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Middlebrook's Method VS Tian's Method VS Middlebrook's General Feedback Theorem

Dominik Przyborowski

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Here is nice paper comparing various stability methods, including Middlebrook and Tian.
 

    promach

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promach

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Middlebrook's method makes the assumption that there is no forward-transmission through the feedback network. Tian's Method is more general because it doesn't make this assumption.
Someone told me the above which I am bit confused. Do you have any comment ?

Is this related to impedance looking into the negative input of the opamp is much larger than the impedance looking into the feedback network from the input of opamp ?

Here is the loop gain test circuit for Middlebrook method. Why use Vt= AC 1 on the feedback path ?

How to derive this more accurate formula for loop gain (equation 3.64) ?





 

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> Middlebrook's original method requires that the injected loop test signal be inserted between a low impedance point
> (usually the output of the power supply) and a high impedance point (usually the feedback amplifier network).
> There is no backwards loading with such a insertion point.
But why use "V2 = AC 1" on the feedback path ?
Why no backwards loading ?
Why must the test signal located between low impedance point and high impedance point ?

> Tian's method allows for backwards loading so that the signal insertion point may be anywhere along the loop.
> To do this, it requires two measurements and some simple calculations to combine them.
How does Tian's method accounts for reverse feedback ? Is backwards loading equivalent to reverse feedback ?
What does it mean by the inserted probe elements result in smaller, sparser circuit matrix ?

> The General Feedback Theorem allows for multiple influential feedback loops all of which may have backwards loading.
Why GFT allows multiple feedback loops while Tian's Method and Middlebrook's method do not ?
 

promach

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> Middlebrook's original method requires that the injected loop test signal be inserted between a low impedance point
> (usually the output of the power supply) and a high impedance point (usually the feedback amplifier network).
> There is no backwards loading with such a insertion point.

This quote is not from my webpage. I don’t think that it’s correct either. In his original paper from 1975, Middlebrook did take impedances into account, but not backwards transmission. The conditions given above are for voltage loop gain.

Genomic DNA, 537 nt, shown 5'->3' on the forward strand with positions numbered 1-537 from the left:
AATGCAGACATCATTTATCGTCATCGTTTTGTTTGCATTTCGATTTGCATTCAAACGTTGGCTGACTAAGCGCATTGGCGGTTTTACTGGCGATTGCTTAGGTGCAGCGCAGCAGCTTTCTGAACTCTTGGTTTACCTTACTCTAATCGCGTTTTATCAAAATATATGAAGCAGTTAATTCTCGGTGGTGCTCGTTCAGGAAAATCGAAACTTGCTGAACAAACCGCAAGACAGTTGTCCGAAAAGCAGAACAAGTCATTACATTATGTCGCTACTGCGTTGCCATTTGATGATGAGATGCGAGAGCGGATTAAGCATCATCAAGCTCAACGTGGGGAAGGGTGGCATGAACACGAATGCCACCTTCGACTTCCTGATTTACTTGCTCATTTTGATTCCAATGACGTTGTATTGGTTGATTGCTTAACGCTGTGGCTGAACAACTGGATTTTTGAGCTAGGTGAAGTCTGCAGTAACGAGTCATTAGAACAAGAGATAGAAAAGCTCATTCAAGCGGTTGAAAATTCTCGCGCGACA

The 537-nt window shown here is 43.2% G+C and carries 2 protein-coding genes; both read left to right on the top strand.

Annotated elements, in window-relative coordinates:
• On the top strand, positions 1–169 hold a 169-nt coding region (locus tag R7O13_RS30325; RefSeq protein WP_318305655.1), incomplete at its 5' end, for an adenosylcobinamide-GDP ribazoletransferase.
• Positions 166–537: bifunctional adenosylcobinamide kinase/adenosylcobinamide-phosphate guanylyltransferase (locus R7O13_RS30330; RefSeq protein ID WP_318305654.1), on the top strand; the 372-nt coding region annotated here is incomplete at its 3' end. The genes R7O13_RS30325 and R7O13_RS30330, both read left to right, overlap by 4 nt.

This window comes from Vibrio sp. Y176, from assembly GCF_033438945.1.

But why use "V2 = AC 1" on the feedback path ?

For the voltage loop gain analysis, you can use any AC value, because you are calculating a ratio of two voltages and AC analysis is linear.

Why no backwards loading ?

Why must the test signal located between low impedance point and high impedance point ?

To understand the conditions for voltage loop gain, please read https://www.omicron-lab.com/fileadmin/assets/Bode_100/Documents/Bode_Info_LoopGain_V1_1.pdf (which is also linked from my webpage).

> Tian's method allows for backwards loading so that the signal insertion point may be anywhere along the loop.
> To do this, it requires two measurements and some simple calculations to combine them.

How does Tian's method accounts for reverse feedback ? Is backwards loading equivalent to reverse feedback ?

Tian’s formula is symmetrical. He basically adds forward and reverse loop gain in his formula as you can see in his article.

What does it mean by the inserted probe elements result in smaller, sparser circuit matrix ?

You get a smaller matrix because you don’t need two copies of the circuit as in the original LoopGain.asc example.

> The General Feedback Theorem allows for multiple influential feedback loops all of which may have backwards loading.

Why GFT allows multiple feedback loops while Tian's Method and Middlebrook's method do not ?

The basic version of the GFT also allows for only one feedback loop. However, it can be extended for multiple loops, see https://web.archive.org/web/2018100...l-network-theorem/gnt-integration-in-virtuoso
The above quote is reply from Frank Wiedmann, the author of the loop gain article


Now, how to derive equations (17) and (19) below ?


Middlebrook's Method_Proof_1.png

Middlebrook's Method_Proof_2.png
 

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promach

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Equation (17): Looking at Figure 13a and calling the current through Z2 (from + to –) i, we have (with vx=v being the voltage over Z1, incorrectly also labelled vz in the figure):

vy = Z2 * i
vx = Z1 * (i – Gm * vx)
Solve the first equation for i, insert it into the second one and solve for vy/vx.

Equation (19): Looking at Figure 13b, we have:
v = Z1 * ix
v = Z2 * (iy – Gm * v)
Insert the first equation into the second one (twice) and solve for iy/ix.
 

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